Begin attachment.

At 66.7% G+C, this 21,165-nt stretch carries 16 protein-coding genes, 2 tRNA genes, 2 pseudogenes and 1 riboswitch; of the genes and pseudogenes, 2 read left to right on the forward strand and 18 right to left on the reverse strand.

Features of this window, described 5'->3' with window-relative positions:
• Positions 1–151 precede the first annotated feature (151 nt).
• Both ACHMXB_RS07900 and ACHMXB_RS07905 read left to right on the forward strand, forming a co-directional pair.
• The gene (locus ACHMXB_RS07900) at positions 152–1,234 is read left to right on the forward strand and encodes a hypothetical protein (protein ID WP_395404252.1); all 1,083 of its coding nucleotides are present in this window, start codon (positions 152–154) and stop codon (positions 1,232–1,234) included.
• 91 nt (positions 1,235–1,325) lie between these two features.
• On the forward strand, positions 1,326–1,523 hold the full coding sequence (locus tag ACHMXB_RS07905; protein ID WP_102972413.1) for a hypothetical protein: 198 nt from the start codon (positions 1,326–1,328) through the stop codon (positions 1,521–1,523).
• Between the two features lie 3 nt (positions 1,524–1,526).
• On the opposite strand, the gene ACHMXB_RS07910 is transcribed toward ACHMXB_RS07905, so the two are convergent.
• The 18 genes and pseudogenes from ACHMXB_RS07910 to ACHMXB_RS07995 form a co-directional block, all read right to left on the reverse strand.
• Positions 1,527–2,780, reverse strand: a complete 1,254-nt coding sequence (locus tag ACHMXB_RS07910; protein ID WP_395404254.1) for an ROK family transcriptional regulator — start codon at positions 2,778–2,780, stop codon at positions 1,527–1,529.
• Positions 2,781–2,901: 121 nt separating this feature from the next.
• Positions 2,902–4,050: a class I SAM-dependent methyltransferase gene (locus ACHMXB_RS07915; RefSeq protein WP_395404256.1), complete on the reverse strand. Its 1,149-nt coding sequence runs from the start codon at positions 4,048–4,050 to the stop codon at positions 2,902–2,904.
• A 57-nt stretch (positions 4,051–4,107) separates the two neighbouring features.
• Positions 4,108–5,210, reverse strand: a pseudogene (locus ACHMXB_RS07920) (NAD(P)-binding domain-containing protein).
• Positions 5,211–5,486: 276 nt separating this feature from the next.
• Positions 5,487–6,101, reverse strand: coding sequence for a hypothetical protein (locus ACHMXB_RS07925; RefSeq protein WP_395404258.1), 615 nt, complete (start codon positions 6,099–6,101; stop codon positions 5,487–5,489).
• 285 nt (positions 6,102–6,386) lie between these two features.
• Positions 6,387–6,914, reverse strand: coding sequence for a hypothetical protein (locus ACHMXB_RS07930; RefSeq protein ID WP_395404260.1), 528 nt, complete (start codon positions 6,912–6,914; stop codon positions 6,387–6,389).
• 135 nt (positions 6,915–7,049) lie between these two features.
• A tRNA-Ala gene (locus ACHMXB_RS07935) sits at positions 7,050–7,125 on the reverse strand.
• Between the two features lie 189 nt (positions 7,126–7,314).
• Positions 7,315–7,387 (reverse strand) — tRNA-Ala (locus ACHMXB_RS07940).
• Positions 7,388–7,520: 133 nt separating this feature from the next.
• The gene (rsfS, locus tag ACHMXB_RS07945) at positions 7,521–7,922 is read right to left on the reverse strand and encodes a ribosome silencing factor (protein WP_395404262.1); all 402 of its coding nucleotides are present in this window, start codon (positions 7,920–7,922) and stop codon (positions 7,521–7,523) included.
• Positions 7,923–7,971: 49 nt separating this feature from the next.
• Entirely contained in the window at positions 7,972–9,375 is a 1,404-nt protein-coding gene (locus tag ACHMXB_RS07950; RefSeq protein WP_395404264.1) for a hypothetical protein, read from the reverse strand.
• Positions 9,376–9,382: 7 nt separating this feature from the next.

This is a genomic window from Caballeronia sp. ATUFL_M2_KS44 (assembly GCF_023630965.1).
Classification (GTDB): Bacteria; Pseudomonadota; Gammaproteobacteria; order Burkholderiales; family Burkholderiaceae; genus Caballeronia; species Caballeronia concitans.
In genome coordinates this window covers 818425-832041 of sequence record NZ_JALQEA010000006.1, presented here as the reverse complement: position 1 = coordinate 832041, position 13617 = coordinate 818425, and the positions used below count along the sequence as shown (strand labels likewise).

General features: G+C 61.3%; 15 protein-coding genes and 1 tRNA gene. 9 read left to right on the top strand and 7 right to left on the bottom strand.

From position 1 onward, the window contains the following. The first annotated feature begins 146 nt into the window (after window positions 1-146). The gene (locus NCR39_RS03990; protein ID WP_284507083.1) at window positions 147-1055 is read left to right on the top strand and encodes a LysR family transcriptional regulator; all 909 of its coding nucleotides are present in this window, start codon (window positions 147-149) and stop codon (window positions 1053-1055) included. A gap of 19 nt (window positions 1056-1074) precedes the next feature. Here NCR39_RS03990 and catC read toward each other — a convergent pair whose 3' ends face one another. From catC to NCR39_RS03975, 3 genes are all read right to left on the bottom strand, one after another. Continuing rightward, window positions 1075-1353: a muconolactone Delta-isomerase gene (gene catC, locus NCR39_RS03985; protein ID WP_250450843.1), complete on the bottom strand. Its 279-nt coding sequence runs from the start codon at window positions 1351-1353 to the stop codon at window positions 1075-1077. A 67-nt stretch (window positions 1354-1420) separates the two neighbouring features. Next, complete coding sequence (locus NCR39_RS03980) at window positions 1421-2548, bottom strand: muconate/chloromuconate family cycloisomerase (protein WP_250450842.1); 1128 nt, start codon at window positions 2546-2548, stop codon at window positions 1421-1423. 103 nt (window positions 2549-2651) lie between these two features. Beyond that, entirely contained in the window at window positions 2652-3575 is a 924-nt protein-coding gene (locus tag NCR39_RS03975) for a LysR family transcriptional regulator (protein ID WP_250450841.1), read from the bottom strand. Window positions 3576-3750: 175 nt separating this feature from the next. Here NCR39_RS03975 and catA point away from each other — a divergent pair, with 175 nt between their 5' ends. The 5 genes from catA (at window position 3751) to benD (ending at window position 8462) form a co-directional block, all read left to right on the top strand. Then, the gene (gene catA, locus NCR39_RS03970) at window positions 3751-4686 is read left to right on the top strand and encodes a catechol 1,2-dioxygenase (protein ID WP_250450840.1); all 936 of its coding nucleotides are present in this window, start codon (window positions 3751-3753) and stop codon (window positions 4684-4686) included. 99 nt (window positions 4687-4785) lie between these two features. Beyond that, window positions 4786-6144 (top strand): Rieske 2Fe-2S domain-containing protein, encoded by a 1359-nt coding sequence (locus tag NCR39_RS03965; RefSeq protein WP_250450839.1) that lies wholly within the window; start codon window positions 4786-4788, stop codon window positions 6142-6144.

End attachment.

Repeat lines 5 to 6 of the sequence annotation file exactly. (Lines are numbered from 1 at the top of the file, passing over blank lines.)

• The gene (locus ACHMXB_RS07900) at positions 152–1,234 is read left to right on the forward strand and encodes a hypothetical protein (protein ID WP_395404252.1); all 1,083 of its coding nucleotides are present in this window, start codon (positions 152–154) and stop codon (positions 1,232–1,234) included.
• 91 nt (positions 1,235–1,325) lie between these two features.